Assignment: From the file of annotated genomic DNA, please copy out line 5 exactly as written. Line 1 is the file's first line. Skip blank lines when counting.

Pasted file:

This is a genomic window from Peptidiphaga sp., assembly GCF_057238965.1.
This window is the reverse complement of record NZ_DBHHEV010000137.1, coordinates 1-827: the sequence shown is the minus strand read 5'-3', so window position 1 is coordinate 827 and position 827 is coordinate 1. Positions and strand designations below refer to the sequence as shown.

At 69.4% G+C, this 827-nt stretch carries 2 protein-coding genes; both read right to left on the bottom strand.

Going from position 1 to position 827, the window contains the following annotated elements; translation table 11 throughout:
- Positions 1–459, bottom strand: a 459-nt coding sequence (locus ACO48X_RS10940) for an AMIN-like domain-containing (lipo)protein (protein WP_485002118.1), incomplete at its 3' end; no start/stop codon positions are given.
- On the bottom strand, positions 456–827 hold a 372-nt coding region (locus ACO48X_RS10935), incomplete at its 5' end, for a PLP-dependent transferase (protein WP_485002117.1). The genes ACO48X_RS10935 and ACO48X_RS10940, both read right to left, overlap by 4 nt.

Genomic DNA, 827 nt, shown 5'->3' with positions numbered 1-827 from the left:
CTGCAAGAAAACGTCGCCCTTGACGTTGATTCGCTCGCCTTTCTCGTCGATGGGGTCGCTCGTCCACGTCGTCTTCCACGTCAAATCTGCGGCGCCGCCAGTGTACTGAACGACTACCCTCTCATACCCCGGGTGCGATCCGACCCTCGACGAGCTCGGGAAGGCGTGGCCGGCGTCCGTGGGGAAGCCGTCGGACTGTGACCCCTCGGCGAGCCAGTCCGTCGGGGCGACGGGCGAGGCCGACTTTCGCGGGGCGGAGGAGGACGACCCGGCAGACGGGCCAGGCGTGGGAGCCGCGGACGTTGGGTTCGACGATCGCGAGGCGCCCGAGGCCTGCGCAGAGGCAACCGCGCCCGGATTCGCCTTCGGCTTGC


- Positions 1–459, bottom strand: a 459-nt coding sequence (locus ACO48X_RS10940) for an AMIN-like domain-containing (lipo)protein (protein WP_485002118.1), incomplete at its 3' end; no start/stop codon positions are given.